Indeed, where The Survivalist is most effective is in its absence of music; when pregnant silences and the threat that fills them, linger.

“Cuarón and Fingleton exhibit a flare for kinetic filmmaking, utilising tracking shots to explore a primitive landscape with poetic flourish”.

Children Of Men (DIR. Alfonso Cuarón, 2006)

The world is a battleground in Alfonso Cuarón’s Children of Men and Clive Owen must act as bodyguard to society’s last hope at regeneration. Now twice Oscar-anointed, cinematographer Emmanuel Lubezki demonstrates striking visual prowess. His recreation of a war-torn dystopia, where characters live in perpetual fear of being struck by a bullet or a bomb is astounding.
The Survivalist employs a similar aesthetic of dirt and drizzle, and both embrace a costume and production design that feels chillingly plausible. Likewise, Cuarón and Fingleton exhibit a flare for kinetic filmmaking, utilizing tracking shots to explore a primitive landscape with poetic flourish.


The Rover (DIR. David Michôd, 2014)

Australian director David Michod’s follow-up to Animal Kingdom sees Robert Pattinson and Guy Pearce exchanging blows against the backdrop of a desolate, dystopian society.
Perhaps most similar to The Survivalist, what separates both these films from the lesser iterations of their genre is the focus on the human condition as opposed to the context. The reasons for economic and societal collapse are for the foremost left a mystery, and in a world where supplies and a sense of order are scarce, The Rover and The Survivalist question what’s left of mankind when civilization and its organizing principles disappear.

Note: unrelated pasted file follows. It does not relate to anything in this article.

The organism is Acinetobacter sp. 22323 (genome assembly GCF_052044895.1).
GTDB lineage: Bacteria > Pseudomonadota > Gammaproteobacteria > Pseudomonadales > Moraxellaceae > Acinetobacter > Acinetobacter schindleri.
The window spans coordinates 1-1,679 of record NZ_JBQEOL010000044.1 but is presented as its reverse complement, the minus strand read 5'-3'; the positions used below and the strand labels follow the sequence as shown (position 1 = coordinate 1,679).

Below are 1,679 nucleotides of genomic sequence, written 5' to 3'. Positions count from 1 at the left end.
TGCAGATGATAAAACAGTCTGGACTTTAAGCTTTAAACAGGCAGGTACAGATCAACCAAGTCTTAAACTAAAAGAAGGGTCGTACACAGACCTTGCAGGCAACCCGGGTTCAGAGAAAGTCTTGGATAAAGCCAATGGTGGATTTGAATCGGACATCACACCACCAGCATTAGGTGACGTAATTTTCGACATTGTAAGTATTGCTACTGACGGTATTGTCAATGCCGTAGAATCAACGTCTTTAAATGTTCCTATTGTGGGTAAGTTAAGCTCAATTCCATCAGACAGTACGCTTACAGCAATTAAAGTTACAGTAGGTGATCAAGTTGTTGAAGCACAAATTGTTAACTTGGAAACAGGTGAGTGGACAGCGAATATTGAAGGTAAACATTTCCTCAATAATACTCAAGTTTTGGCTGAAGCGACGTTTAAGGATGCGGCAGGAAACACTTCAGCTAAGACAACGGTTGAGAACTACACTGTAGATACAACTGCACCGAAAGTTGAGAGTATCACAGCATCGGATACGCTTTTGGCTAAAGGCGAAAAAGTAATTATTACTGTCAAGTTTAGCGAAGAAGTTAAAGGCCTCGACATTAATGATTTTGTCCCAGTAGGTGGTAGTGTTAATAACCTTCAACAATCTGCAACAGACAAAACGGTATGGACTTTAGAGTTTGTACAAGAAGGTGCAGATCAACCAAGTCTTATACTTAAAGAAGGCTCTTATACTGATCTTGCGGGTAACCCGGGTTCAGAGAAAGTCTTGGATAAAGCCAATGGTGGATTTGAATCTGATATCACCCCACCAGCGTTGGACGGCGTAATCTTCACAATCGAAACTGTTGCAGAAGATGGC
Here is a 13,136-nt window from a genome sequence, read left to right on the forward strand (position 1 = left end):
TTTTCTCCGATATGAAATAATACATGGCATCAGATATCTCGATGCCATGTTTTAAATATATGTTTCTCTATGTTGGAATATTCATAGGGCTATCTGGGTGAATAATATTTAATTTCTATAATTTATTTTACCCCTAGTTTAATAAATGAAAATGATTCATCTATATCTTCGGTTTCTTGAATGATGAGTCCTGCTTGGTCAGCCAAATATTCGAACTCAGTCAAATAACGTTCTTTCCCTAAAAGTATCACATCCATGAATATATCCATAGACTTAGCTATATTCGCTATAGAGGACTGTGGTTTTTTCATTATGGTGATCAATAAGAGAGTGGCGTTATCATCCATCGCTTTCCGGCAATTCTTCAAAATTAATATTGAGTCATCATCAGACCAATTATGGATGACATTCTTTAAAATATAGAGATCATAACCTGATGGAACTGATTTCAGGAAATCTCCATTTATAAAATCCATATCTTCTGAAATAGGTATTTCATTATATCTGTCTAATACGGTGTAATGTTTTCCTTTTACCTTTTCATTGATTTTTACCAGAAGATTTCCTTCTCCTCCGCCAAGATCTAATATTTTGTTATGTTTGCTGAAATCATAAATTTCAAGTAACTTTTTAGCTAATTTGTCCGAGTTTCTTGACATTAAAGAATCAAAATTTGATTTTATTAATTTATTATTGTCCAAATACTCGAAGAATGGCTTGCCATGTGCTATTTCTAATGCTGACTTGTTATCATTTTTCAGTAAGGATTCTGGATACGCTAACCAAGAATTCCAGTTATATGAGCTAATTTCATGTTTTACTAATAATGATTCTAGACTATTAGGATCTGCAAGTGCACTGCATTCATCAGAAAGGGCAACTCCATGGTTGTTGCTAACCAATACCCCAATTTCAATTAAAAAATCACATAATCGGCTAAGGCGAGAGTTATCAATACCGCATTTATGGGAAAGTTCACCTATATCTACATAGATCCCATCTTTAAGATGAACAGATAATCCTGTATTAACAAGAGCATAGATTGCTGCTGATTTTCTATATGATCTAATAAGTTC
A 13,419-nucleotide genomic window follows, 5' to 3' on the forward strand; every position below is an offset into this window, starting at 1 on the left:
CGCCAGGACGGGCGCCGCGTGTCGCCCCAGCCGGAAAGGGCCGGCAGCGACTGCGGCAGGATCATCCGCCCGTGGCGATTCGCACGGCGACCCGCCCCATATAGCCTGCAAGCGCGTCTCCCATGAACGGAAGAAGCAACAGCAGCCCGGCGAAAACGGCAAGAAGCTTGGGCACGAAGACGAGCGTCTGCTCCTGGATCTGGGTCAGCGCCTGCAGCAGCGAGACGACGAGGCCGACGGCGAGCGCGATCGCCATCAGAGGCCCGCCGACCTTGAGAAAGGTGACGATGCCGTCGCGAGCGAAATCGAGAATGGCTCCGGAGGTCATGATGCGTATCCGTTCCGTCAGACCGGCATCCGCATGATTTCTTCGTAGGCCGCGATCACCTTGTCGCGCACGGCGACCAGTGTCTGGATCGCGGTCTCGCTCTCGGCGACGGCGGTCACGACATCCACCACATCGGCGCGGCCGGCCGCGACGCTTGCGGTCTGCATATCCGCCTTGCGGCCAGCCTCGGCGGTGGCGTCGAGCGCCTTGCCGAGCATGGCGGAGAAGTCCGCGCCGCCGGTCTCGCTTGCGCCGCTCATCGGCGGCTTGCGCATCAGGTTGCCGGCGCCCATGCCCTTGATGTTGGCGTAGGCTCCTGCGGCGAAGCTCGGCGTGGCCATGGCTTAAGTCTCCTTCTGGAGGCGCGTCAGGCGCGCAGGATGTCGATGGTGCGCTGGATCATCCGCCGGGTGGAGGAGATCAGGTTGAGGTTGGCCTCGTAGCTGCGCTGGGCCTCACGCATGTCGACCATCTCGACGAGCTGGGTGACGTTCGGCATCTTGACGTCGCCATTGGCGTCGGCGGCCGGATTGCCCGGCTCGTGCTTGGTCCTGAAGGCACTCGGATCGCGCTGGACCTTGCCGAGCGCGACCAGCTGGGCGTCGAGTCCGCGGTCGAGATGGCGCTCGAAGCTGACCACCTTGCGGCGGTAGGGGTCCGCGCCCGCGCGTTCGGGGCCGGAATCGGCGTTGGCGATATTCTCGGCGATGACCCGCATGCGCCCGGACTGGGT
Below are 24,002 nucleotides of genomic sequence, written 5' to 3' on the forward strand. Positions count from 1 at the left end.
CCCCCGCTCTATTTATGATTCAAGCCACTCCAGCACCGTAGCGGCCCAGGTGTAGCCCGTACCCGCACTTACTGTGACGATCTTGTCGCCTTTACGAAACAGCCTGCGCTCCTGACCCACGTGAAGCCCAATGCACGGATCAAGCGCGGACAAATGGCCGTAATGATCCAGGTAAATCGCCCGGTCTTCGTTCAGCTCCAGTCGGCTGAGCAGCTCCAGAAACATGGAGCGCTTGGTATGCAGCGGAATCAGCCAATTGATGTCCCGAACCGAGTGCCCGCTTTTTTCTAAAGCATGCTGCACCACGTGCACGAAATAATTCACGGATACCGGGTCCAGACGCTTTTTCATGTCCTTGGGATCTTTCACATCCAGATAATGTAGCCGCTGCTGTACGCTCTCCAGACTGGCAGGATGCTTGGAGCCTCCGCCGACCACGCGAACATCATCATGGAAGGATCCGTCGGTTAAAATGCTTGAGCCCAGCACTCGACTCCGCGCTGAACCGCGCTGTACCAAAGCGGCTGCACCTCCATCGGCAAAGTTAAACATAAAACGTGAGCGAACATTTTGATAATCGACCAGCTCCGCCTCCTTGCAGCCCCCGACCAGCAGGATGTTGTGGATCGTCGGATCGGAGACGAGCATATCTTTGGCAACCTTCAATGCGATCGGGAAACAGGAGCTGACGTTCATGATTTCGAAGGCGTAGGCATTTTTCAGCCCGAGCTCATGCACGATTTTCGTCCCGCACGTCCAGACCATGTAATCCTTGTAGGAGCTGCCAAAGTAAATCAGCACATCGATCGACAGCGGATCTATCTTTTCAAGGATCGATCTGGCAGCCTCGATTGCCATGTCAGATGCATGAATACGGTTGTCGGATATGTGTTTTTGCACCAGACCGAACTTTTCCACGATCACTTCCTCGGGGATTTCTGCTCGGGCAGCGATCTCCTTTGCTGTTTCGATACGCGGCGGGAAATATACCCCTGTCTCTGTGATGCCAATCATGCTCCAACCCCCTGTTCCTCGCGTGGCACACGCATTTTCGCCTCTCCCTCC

“An immersive, intimate experience against the backdrop of a sublime and primal landscape”.

The Revenant (DIR. Alejandro González Iñárritu, 2015)

The film that might finally secure Leonardo DiCaprio his long awaited Oscar, sees him take on a bear, a perilous journey and a Tom Hardy with an agenda. To say it’s deserving is an understatement.


Whilst The Survivalist’s scale might be smaller, both films test the endurance of their protagonists as they are confronted by punishing situations that push their bodies and psychological strength to the limit.  In a world that is as exquisitely beautiful as it is brutal, the imminence of death seems omnipresent.

With little dialogue, our only window into the pain that DiCaprio’s vengeful frontiersman Hugh Glass suffers is the nuance of his performance and he more than delivers. In The Survivalist, Irish actor Martin McCann likewise has to experience the woes of maggots and using fire to self-heal, though he’s spared the grizzly encounter. In each film, the result is an immersive, intimate experience against the backdrop a sublime and primal landscape.